It’s terribly cold in Hobart, and I am up late avoiding my kitchen bench which is currently serving as my workshop, and suitably covered in wood shavings, sea shells and tools. It’s been far too long since I blogged proper, clearly, a coffee and a new post is far more important than the current state of the kitchen bench.
And it is! I realised this evening I’ve been blogging here for a year next month. I aught to post more often, I aught to make it a habit, and it’s such a good time of year for starting new habits.
I adore this time of year. In a few weeks everything is going to be coming up golden. And by golden I mean the wattles will explode. They’re already producing minor explosions of yellow all over the place. There are daffodils and jonquils popping up in gardens and fields, shortly, the whole world will smell like warm honey.
Between Candlemas and Rosemas (Imbolc & Beltane) is really my time of year. I was chatting to a friend in the U.S. the other day and talking about our shared love of herblore and root work, but I am always impatient for Spring. I realise it’s entirely sentimental, it reminds me of collecting cut flowers and arranging them with my Mother and Grandmother. One of my favourite pastimes is arranging cut flowers. The language of flowers, their meanings, the smell and energy they bring into the house. I love them outdoors as well, but I can’t help but long to fill up my home with them. I enjoy the artistry of it, however fleeting it is.
I collect a lot in nature, evidently, so much of what I use in my craft is nature grifted, and I approach cut flowers the same way. Often arrangements are made particularly for a shrine, or spirit.
As I wandered around home in the period of the full blue moon this past week, collecting nuts, bare willow branches, the odd flower, fallen branch wood for tool handles, wandering and wondering… At when the wattle blooms will be ready to make perfume, when the love creeper will bloom and if it will be in time for making wreaths, I realised how much I enjoy the process of my Craft. The long, meandering conversation one has with nature through the year, the hints of things one sees in the small places, subtle on the wind, the surprise early arrivals, the shock of snow on the Mountain, late in a season, losing a basket in the bush for 15 minutes after becoming distracted by mushrooms in the loam, having a bird answer you back when you think you’re alone…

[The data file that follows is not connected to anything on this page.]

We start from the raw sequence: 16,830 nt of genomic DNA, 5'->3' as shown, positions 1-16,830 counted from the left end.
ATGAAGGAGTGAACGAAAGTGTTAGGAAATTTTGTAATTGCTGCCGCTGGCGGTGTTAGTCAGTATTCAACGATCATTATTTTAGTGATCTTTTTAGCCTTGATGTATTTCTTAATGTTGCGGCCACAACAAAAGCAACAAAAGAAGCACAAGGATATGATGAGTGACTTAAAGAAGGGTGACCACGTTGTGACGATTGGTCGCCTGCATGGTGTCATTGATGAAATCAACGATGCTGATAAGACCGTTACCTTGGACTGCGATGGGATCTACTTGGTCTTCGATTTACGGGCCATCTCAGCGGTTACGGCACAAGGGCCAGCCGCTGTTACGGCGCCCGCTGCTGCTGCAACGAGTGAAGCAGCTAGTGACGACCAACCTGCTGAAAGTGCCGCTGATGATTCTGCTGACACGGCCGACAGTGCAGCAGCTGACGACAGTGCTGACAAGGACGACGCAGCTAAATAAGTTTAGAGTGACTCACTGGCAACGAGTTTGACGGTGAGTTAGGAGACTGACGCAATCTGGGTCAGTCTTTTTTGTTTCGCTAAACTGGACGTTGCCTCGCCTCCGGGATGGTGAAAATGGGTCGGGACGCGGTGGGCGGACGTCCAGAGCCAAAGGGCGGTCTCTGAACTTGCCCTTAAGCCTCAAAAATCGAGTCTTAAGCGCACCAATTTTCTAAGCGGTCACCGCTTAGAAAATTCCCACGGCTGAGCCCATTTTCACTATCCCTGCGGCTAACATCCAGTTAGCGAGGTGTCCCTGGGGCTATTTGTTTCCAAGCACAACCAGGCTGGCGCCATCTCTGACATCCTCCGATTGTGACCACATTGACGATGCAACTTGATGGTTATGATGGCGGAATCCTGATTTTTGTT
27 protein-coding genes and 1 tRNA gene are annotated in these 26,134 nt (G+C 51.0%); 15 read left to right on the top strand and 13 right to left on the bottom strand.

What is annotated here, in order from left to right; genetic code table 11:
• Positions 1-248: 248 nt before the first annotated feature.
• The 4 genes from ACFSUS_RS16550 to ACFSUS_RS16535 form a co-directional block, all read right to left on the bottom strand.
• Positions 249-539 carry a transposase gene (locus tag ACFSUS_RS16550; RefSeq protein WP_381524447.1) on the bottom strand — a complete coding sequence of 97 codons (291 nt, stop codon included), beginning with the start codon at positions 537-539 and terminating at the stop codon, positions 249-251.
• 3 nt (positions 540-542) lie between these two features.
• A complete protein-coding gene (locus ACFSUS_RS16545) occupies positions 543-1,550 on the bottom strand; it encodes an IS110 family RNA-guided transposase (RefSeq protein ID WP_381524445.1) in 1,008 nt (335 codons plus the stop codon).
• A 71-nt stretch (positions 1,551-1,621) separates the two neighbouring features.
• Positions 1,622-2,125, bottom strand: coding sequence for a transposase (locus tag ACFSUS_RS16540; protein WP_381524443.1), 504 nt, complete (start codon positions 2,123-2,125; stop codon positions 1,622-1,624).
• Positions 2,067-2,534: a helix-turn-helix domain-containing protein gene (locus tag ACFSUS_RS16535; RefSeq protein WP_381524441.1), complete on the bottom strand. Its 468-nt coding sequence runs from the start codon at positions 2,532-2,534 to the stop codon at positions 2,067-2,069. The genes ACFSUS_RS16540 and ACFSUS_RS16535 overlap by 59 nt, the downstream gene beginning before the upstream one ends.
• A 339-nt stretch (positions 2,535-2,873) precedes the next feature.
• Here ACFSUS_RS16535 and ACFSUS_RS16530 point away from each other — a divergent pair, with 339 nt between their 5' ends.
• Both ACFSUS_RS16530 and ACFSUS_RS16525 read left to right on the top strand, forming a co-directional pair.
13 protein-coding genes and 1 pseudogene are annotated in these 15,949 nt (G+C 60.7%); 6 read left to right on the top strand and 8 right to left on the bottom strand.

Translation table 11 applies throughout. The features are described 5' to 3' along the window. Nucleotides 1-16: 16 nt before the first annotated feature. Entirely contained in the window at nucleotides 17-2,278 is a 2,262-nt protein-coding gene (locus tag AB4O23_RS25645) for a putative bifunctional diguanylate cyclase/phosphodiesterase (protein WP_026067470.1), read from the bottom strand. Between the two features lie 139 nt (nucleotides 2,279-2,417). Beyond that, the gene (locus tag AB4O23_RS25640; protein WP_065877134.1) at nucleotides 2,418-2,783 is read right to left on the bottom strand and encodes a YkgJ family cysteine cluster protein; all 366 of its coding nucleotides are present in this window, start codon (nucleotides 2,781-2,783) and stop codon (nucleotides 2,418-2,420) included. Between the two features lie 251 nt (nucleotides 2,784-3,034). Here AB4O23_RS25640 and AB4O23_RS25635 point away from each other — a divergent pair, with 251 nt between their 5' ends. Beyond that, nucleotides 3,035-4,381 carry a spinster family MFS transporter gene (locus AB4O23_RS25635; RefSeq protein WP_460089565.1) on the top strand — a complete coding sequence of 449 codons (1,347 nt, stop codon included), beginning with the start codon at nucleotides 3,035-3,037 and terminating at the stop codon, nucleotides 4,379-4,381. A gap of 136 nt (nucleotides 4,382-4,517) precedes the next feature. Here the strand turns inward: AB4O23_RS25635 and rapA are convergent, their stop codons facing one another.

How we know a thing, in the case of the nature of things that live, like people, is of or has a nature, takes time. We need to observe it in all kinds of weather. Those we know well we observe in all sorts of situations, and our environments and the plants, soil, trees, are no different. They respond. I am glad that I take the time to get to know, it is beautiful and wise and funny, and has the capacity to improve my mood, make me smile. It can inspire.
It does! The more I am in it, the more I craft. The ideas flow, problems are solved, resources make themselves known, and the more I know of it, the greater my ability to use it, like a language. Just like the language of flowers, only it doesn’t stop there. Nature is an alphabet, and a story, and an incense, a water, a craft tool, a wood carving, a bunch of flowers, is a letter, a chapter, a paragraph, we can write back, gift to someone else.
Perhaps it is the season of inspiration. Perhaps it is the clean crisp air. There does seem to be an awful lot to read and write.